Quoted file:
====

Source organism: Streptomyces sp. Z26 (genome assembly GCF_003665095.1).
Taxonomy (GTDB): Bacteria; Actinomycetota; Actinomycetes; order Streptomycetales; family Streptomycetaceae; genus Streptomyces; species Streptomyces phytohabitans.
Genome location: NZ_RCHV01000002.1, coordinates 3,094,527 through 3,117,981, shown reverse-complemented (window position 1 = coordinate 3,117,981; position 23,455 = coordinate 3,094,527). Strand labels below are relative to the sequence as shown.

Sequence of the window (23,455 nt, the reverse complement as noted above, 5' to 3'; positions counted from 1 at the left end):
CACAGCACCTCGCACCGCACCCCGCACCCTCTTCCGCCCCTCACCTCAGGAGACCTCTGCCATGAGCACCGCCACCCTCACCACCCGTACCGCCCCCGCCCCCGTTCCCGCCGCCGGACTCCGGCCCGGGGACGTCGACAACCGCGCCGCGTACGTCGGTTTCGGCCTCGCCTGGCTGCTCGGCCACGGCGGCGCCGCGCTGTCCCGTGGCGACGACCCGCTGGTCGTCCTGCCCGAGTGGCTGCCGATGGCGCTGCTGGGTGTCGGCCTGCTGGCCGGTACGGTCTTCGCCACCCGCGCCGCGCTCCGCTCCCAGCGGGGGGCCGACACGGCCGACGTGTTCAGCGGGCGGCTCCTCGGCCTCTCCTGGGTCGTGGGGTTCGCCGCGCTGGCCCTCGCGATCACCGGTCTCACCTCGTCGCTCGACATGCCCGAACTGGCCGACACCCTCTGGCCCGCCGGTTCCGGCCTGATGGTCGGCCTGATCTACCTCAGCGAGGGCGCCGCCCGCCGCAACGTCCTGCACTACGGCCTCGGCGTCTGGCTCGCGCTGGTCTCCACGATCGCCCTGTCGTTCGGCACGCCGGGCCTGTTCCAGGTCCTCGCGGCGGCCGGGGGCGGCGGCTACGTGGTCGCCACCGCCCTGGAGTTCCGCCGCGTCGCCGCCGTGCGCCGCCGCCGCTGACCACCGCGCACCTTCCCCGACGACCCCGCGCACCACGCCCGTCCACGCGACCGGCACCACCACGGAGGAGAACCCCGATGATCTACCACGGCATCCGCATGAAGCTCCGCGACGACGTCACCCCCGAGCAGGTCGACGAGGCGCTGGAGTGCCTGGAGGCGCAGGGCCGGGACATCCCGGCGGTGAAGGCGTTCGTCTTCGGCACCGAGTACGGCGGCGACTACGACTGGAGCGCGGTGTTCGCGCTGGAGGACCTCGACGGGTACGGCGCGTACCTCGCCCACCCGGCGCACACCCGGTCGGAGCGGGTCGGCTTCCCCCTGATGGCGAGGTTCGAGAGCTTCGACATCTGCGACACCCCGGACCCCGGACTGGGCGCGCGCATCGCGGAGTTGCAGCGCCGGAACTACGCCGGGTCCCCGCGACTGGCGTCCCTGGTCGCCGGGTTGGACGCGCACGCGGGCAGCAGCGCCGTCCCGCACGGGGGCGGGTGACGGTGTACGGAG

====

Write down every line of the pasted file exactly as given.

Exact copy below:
Source organism: Streptomyces sp. Z26 (genome assembly GCF_003665095.1).
Taxonomy (GTDB): Bacteria; Actinomycetota; Actinomycetes; order Streptomycetales; family Streptomycetaceae; genus Streptomyces; species Streptomyces phytohabitans.
Genome location: NZ_RCHV01000002.1, coordinates 3,094,527 through 3,117,981, shown reverse-complemented (window position 1 = coordinate 3,117,981; position 23,455 = coordinate 3,094,527). Strand labels below are relative to the sequence as shown.

Sequence of the window (23,455 nt, the reverse complement as noted above, 5' to 3'; positions counted from 1 at the left end):
CACAGCACCTCGCACCGCACCCCGCACCCTCTTCCGCCCCTCACCTCAGGAGACCTCTGCCATGAGCACCGCCACCCTCACCACCCGTACCGCCCCCGCCCCCGTTCCCGCCGCCGGACTCCGGCCCGGGGACGTCGACAACCGCGCCGCGTACGTCGGTTTCGGCCTCGCCTGGCTGCTCGGCCACGGCGGCGCCGCGCTGTCCCGTGGCGACGACCCGCTGGTCGTCCTGCCCGAGTGGCTGCCGATGGCGCTGCTGGGTGTCGGCCTGCTGGCCGGTACGGTCTTCGCCACCCGCGCCGCGCTCCGCTCCCAGCGGGGGGCCGACACGGCCGACGTGTTCAGCGGGCGGCTCCTCGGCCTCTCCTGGGTCGTGGGGTTCGCCGCGCTGGCCCTCGCGATCACCGGTCTCACCTCGTCGCTCGACATGCCCGAACTGGCCGACACCCTCTGGCCCGCCGGTTCCGGCCTGATGGTCGGCCTGATCTACCTCAGCGAGGGCGCCGCCCGCCGCAACGTCCTGCACTACGGCCTCGGCGTCTGGCTCGCGCTGGTCTCCACGATCGCCCTGTCGTTCGGCACGCCGGGCCTGTTCCAGGTCCTCGCGGCGGCCGGGGGCGGCGGCTACGTGGTCGCCACCGCCCTGGAGTTCCGCCGCGTCGCCGCCGTGCGCCGCCGCCGCTGACCACCGCGCACCTTCCCCGACGACCCCGCGCACCACGCCCGTCCACGCGACCGGCACCACCACGGAGGAGAACCCCGATGATCTACCACGGCATCCGCATGAAGCTCCGCGACGACGTCACCCCCGAGCAGGTCGACGAGGCGCTGGAGTGCCTGGAGGCGCAGGGCCGGGACATCCCGGCGGTGAAGGCGTTCGTCTTCGGCACCGAGTACGGCGGCGACTACGACTGGAGCGCGGTGTTCGCGCTGGAGGACCTCGACGGGTACGGCGCGTACCTCGCCCACCCGGCGCACACCCGGTCGGAGCGGGTCGGCTTCCCCCTGATGGCGAGGTTCGAGAGCTTCGACATCTGCGACACCCCGGACCCCGGACTGGGCGCGCGCATCGCGGAGTTGCAGCGCCGGAACTACGCCGGGTCCCCGCGACTGGCGTCCCTGGTCGCCGGGTTGGACGCGCACGCGGGCAGCAGCGCCGTCCCGCACGGGGGCGGGTGACGGTGTACGGAG